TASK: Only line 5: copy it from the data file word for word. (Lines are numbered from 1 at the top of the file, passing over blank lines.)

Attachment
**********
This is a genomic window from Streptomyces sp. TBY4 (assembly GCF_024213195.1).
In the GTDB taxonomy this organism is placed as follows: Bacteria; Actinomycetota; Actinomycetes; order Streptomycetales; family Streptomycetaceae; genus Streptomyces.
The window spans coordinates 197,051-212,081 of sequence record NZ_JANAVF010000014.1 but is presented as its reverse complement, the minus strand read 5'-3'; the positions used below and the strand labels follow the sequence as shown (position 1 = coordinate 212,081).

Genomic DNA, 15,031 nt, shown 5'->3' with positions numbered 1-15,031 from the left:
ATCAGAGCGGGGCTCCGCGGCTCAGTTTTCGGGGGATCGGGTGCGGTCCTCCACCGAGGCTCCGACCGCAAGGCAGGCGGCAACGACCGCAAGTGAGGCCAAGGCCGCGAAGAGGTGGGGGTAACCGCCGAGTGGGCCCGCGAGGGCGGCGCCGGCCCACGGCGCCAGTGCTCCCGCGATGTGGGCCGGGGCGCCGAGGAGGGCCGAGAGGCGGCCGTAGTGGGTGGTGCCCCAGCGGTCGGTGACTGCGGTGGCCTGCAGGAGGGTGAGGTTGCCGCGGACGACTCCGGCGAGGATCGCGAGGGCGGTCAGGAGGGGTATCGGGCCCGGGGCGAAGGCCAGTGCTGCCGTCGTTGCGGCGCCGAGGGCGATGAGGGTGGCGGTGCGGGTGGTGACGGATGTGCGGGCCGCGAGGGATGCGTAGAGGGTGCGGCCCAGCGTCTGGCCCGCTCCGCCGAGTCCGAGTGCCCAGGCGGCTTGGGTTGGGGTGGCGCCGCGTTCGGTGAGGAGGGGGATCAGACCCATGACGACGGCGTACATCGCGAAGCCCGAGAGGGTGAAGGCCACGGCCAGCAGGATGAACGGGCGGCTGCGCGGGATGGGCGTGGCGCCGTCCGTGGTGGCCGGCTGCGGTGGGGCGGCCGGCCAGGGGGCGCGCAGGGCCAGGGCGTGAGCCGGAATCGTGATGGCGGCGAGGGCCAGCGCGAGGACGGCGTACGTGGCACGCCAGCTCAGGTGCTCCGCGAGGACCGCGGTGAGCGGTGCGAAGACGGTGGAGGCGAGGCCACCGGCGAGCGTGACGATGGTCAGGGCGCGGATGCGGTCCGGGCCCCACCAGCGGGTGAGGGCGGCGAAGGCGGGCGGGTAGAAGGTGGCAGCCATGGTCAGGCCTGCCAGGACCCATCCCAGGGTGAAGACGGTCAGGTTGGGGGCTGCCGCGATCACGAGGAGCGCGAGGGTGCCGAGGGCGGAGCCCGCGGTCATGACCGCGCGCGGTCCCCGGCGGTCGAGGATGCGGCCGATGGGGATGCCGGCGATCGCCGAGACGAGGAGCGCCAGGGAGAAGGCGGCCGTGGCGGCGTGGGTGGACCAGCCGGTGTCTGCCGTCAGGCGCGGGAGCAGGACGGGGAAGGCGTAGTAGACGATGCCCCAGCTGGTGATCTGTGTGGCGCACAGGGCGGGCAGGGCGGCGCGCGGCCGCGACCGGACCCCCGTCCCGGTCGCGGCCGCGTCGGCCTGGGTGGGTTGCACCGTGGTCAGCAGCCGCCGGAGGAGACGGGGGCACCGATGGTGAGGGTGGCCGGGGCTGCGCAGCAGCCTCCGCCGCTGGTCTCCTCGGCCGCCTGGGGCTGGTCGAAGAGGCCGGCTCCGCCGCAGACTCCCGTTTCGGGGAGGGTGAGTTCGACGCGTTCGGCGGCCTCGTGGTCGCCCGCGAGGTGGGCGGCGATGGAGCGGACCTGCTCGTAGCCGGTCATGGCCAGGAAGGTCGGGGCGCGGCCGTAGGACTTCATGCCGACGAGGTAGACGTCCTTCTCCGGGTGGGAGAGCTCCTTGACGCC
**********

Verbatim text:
ATCAGAGCGGGGCTCCGCGGCTCAGTTTTCGGGGGATCGGGTGCGGTCCTCCACCGAGGCTCCGACCGCAAGGCAGGCGGCAACGACCGCAAGTGAGGCCAAGGCCGCGAAGAGGTGGGGGTAACCGCCGAGTGGGCCCGCGAGGGCGGCGCCGGCCCACGGCGCCAGTGCTCCCGCGATGTGGGCCGGGGCGCCGAGGAGGGCCGAGAGGCGGCCGTAGTGGGTGGTGCCCCAGCGGTCGGTGACTGCGGTGGCCTGCAGGAGGGTGAGGTTGCCGCGGACGACTCCGGCGAGGATCGCGAGGGCGGTCAGGAGGGGTATCGGGCCCGGGGCGAAGGCCAGTGCTGCCGTCGTTGCGGCGCCGAGGGCGATGAGGGTGGCGGTGCGGGTGGTGACGGATGTGCGGGCCGCGAGGGATGCGTAGAGGGTGCGGCCCAGCGTCTGGCCCGCTCCGCCGAGTCCGAGTGCCCAGGCGGCTTGGGTTGGGGTGGCGCCGCGTTCGGTGAGGAGGGGGATCAGACCCATGACGACGGCGTACATCGCGAAGCCCGAGAGGGTGAAGGCCACGGCCAGCAGGATGAACGGGCGGCTGCGCGGGATGGGCGTGGCGCCGTCCGTGGTGGCCGGCTGCGGTGGGGCGGCCGGCCAGGGGGCGCGCAGGGCCAGGGCGTGAGCCGGAATCGTGATGGCGGCGAGGGCCAGCGCGAGGACGGCGTACGTGGCACGCCAGCTCAGGTGCTCCGCGAGGACCGCGGTGAGCGGTGCGAAGACGGTGGAGGCGAGGCCACCGGCGAGCGTGACGATGGTCAGGGCGCGGATGCGGTCCGGGCCCCACCAGCGGGTGAGGGCGGCGAAGGCGGGCGGGTAGAAGGTGGCAGCCATGGTCAGGCCTGCCAGGACCCATCCCAGGGTGAAGACGGTCAGGTTGGGGGCTGCCGCGATCACGAGGAGCGCGAGGGTGCCGAGGGCGGAGCCCGCGGTCATGACCGCGCGCGGTCCCCGGCGGTCGAGGATGCGGCCGATGGGGATGCCGGCGATCGCCGAGACGAGGAGCGCCAGGGAGAAGGCGGCCGTGGCGGCGTGGGTGGACCAGCCGGTGTCTGCCGTCAGGCGCGGGAGCAGGACGGGGAAGGCGTAGTAGACGATGCCCCAGCTGGTGATCTGTGTGGCGCACAGGGCGGGCAGGGCGGCGCGCGGCCGCGACCGGACCCCCGTCCCGGTCGCGGCCGCGTCGGCCTGGGTGGGTTGCACCGTGGTCAGCAGCCGCCGGAGGAGACGGGGGCACCGATGGTGAGGGTGGCCGGGGCTGCGCAGCAGCCTCCGCCGCTGGTCTCCTCGGCCGCCTGGGGCTGGTCGAAGAGGCCGGCTCCGCCGCAGACTCCCGTTTCGGGGAGGGTGAGTTCGACGCGTTCGGCGGCCTCGTGGTCGCCCGCGAGGTGGGCGGCGATGGAGCGGACCTGCTCGTAGCCGGTCATGGCCAGGAAGGTCGGGGCGCGGCCGTAGGACTTCATGCCGACGAGGTAGACGTCCTTCTCCGGGTGGGAGAGCTCCTTGACGCC